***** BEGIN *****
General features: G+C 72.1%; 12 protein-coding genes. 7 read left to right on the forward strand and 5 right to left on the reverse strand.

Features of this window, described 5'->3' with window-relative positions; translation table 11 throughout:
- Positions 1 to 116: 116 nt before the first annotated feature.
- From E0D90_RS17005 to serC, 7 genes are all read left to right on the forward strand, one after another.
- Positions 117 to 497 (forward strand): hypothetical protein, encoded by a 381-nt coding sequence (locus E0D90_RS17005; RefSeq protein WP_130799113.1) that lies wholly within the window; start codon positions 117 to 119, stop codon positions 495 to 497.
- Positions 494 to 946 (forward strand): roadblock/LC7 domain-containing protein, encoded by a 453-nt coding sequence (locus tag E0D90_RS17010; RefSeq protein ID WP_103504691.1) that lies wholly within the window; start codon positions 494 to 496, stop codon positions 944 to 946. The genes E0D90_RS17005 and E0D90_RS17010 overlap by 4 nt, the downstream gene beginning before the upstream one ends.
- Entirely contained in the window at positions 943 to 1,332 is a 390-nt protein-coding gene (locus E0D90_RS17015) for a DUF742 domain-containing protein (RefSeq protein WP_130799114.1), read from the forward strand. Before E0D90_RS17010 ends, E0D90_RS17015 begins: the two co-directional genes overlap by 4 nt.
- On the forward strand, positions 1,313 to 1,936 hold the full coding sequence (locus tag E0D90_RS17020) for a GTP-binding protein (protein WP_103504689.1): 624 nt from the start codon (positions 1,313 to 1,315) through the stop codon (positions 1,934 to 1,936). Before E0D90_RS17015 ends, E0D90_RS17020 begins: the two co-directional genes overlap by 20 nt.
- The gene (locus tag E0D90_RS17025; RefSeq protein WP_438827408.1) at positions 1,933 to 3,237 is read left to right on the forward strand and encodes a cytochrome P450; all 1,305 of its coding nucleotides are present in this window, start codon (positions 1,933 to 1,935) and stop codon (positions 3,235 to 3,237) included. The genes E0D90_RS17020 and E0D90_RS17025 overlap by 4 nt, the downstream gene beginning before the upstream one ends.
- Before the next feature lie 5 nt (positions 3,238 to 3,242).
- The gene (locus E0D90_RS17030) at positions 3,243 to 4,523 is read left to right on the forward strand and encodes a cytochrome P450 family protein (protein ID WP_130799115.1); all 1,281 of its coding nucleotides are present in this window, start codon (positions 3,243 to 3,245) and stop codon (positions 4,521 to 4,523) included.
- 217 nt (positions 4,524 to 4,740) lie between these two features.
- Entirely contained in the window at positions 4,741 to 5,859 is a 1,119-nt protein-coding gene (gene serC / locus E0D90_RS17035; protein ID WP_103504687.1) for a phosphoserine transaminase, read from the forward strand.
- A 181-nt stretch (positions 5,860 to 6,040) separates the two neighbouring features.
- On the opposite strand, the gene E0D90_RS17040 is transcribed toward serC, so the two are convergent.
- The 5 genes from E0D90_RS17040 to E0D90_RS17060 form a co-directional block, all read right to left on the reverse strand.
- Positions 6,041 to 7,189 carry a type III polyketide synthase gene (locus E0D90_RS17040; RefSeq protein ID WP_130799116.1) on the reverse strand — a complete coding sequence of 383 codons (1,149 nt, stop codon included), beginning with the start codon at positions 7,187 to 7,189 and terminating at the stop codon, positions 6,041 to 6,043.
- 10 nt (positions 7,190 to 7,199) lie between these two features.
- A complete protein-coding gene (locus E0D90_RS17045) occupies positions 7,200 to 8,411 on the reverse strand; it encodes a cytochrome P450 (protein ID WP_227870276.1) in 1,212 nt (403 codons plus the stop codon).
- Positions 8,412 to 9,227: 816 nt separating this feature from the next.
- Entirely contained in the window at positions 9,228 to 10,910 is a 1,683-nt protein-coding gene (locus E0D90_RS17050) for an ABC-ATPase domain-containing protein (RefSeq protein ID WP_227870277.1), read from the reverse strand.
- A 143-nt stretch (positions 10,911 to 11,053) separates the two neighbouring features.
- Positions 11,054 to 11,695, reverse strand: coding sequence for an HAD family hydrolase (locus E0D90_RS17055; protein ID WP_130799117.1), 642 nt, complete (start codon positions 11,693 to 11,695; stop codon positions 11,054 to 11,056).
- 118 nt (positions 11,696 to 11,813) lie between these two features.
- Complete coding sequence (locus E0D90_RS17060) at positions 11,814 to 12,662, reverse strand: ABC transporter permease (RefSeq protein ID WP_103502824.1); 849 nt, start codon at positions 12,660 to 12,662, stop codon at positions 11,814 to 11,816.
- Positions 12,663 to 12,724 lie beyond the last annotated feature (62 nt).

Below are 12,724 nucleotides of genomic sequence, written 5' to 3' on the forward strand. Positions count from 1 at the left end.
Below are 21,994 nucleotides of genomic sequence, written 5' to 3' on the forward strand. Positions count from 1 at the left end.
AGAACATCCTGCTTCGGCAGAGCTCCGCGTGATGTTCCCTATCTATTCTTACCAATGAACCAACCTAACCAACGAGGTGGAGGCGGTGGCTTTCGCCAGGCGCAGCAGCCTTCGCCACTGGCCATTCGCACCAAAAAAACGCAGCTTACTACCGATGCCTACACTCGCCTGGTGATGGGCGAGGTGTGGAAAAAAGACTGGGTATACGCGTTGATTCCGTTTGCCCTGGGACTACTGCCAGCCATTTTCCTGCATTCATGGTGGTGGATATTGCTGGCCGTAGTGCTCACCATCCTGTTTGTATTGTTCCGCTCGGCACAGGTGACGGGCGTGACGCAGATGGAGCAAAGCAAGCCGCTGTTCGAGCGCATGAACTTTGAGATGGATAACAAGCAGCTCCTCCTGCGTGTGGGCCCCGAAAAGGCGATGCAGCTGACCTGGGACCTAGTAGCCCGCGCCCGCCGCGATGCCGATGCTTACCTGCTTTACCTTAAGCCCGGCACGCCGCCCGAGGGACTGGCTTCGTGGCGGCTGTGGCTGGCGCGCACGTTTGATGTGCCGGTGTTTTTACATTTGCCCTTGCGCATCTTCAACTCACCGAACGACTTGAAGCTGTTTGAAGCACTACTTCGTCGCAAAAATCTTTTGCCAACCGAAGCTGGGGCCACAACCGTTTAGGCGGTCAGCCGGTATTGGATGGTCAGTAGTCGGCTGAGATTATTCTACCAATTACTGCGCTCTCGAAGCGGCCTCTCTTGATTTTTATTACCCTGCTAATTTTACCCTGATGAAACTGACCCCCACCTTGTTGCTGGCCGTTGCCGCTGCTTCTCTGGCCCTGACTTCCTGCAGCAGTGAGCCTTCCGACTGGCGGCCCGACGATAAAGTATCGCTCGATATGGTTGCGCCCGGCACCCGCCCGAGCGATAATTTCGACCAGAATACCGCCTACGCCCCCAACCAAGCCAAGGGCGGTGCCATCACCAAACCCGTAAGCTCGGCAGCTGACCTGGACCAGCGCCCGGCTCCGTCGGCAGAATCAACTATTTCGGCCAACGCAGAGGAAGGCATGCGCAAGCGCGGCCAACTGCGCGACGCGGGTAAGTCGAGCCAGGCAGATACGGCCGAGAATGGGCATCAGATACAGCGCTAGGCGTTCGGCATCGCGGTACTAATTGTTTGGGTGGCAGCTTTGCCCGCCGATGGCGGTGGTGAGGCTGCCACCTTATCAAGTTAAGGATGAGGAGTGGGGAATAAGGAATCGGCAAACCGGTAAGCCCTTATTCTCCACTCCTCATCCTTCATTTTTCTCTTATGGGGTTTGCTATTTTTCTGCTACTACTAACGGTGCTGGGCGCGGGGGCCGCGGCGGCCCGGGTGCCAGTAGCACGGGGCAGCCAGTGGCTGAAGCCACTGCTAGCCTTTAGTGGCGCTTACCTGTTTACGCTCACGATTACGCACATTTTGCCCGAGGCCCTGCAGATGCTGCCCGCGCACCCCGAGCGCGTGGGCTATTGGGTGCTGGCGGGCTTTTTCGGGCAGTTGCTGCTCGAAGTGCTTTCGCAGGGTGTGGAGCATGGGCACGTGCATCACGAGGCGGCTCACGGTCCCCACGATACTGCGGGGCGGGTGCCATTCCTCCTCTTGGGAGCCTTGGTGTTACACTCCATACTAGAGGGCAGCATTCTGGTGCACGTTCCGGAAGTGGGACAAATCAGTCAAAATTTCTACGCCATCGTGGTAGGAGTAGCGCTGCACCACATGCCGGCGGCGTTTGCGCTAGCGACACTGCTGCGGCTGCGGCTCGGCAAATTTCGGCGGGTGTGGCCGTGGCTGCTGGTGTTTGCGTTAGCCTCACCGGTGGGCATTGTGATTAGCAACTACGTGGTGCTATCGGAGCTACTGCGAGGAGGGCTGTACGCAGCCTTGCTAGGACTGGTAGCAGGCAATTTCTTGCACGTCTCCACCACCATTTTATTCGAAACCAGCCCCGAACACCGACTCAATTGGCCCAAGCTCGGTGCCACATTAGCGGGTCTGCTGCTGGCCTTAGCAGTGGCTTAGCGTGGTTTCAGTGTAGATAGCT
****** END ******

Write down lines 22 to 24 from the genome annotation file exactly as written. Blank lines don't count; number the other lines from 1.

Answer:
- A 143-nt stretch (positions 10,911 to 11,053) separates the two neighbouring features.
- Positions 11,054 to 11,695, reverse strand: coding sequence for an HAD family hydrolase (locus E0D90_RS17055; protein ID WP_130799117.1), 642 nt, complete (start codon positions 11,693 to 11,695; stop codon positions 11,054 to 11,056).
- 118 nt (positions 11,696 to 11,813) lie between these two features.